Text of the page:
The U.S space agency NASA has released audio of Martian winds and the sound of a laser aimed at a rock, all captured by the Perseverance rover as it makes the first use of its sophisticated scientific instruments.
The rover's SuperCam, which the Los Alamos National Labratory in New Mexico and France's National Center for Space Studies developed, made the recordings. NASA released them Wednesday.
The instrument is mounted on the rover’s mast and features a 5.6-kilogram sensor head that can perform five types of analyses to study Mars’ geology and help scientists choose which rocks the rover should sample in its search for signs of ancient microbial life.
The probe fired laser pulses at a target rock about three meters away, which can be heard on the recordings as clicking sounds. Scientists will be able to study the variations in the intensity of the sounds to obtain information about the physical structure of the targets and whether they are good candidates for closer analysis.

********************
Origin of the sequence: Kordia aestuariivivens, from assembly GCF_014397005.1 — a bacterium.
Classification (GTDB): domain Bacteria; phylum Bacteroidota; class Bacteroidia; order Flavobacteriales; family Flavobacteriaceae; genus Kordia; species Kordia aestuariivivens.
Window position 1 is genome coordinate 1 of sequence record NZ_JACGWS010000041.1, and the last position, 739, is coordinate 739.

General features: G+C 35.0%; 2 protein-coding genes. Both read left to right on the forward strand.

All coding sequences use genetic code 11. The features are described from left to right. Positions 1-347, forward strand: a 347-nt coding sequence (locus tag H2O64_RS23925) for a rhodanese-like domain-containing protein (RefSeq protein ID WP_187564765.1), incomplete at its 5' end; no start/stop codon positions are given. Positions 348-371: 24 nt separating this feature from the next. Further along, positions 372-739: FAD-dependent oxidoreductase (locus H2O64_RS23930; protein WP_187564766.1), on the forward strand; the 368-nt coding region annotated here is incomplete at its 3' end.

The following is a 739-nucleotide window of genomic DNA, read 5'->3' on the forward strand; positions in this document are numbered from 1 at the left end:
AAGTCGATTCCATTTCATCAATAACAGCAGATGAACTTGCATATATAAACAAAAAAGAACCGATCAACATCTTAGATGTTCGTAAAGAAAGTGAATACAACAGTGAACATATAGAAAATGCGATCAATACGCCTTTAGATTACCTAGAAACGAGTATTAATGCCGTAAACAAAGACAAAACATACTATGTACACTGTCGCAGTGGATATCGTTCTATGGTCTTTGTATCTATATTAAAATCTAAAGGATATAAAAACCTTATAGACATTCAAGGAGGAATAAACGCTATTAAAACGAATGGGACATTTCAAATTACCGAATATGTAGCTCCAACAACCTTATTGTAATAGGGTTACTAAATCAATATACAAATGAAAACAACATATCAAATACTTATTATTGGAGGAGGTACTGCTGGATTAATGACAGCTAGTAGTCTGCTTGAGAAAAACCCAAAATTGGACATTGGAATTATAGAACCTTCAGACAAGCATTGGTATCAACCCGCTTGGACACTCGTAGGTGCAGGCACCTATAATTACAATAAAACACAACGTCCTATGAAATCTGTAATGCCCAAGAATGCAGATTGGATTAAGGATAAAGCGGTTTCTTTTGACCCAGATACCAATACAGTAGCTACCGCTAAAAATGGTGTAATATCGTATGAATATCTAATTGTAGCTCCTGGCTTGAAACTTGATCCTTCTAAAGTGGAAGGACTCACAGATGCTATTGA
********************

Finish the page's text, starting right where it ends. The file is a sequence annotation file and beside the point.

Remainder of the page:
The recordings are part of system health checks being carried out to make sure all instruments are functioning properly.
Since the automobile-size rover landed on Mars on February 18, it has been performing health checks on all of its systems and subsystems. Early data from SuperCam tests – including sounds from the Red Planet – have been intriguing.
Scientists hope to find biosignatures embedded in sediment samples that Perseverance is designed to extract from Martian rock for analysis back on Earth.